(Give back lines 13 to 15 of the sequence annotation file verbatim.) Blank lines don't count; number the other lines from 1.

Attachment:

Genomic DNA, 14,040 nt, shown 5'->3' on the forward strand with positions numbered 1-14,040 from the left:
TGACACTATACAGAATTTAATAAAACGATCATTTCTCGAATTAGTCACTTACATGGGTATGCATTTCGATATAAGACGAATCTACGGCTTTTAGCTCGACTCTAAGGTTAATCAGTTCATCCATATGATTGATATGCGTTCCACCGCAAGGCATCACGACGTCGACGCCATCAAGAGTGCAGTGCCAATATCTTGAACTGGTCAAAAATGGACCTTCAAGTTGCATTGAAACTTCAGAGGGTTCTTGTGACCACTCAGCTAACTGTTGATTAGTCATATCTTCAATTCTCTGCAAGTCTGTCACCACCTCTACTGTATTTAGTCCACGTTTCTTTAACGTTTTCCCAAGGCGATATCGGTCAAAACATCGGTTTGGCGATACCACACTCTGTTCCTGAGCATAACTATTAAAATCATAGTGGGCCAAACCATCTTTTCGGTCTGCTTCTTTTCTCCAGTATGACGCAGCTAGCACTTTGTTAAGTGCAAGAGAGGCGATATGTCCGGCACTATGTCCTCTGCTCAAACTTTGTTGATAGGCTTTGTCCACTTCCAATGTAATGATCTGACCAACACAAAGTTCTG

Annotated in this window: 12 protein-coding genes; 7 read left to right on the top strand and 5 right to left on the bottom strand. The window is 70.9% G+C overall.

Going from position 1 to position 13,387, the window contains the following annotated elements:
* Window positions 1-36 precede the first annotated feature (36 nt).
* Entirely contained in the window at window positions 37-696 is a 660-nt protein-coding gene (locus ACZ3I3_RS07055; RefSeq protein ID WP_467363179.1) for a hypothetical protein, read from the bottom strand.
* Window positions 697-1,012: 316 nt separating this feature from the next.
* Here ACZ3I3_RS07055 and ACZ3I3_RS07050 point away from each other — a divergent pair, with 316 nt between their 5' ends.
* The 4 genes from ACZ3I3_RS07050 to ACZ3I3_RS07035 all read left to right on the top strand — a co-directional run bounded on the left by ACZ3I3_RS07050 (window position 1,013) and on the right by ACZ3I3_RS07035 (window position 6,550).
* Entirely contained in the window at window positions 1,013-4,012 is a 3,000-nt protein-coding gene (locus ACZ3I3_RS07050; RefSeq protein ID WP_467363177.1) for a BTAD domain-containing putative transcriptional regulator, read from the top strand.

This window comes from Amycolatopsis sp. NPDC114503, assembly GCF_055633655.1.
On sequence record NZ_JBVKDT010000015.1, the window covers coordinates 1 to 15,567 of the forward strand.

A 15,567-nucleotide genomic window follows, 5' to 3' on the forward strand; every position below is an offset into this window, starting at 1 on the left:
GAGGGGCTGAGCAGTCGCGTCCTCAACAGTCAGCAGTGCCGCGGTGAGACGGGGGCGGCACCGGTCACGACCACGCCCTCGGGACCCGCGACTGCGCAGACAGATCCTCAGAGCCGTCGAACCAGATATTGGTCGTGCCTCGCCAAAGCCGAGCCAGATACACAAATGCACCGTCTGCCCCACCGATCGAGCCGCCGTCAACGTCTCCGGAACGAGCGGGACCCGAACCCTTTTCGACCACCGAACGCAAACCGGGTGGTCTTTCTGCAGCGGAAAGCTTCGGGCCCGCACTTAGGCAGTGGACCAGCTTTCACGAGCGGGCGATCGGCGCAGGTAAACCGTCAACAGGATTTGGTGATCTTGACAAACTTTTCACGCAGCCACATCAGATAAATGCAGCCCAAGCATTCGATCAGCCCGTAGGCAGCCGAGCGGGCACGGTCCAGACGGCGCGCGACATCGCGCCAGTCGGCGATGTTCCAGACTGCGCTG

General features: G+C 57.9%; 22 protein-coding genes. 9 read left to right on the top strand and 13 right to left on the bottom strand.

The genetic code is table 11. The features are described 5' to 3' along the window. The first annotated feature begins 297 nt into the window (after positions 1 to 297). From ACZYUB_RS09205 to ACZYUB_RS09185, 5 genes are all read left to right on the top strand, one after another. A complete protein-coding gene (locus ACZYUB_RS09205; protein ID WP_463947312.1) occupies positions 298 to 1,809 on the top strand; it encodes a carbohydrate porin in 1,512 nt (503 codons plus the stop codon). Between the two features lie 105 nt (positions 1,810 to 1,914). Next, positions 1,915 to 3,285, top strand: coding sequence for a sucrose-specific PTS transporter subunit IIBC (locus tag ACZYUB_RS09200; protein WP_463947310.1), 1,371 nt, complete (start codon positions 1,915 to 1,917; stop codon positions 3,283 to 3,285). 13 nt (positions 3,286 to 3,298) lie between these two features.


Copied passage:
A 15,567-nucleotide genomic window follows, 5' to 3' on the forward strand; every position below is an offset into this window, starting at 1 on the left:
GAGGGGCTGAGCAGTCGCGTCCTCAACAGTCAGCAGTGCCGCGGTGAGACGGGGGCGGCACCGGTCACGACCACGCCCTCGGGACCCGCGACTGCGCAGACAGATCCTCAGAGCCGTCGAACCAGATATTGGTCGTGCCTCGCCAAAGCCGAGCCAGATACACAAATGCACCGTCTGCCCCACCGATCGAGCCGCCGTCAACGTCTCCGGAACGAGCGGGACCCGAACCCTTTTCGACCACCGAACGCAAACCGGGTGGTCTTTCTGCAGCGGAAAGCTTCGGGCCCGCACTTAGGCAGTGGACCAGCTTTCACGAGCGGGCGATCGGCGCAGGTAAACCGTCAACAGGATTTGGTGATCTTGACAAACTTTTCACGCAGCCACATCAGATAAATGCAGCCCAAGCATTCGATCAGCCCGTAGGCAGCCGAGCGGGCACGGTCCAGACGGCGCGCGACATCGCGCCAGTCGGCGATGTTCCAGACTGCGCTG

General features: G+C 57.9%; 22 protein-coding genes. 9 read left to right on the top strand and 13 right to left on the bottom strand.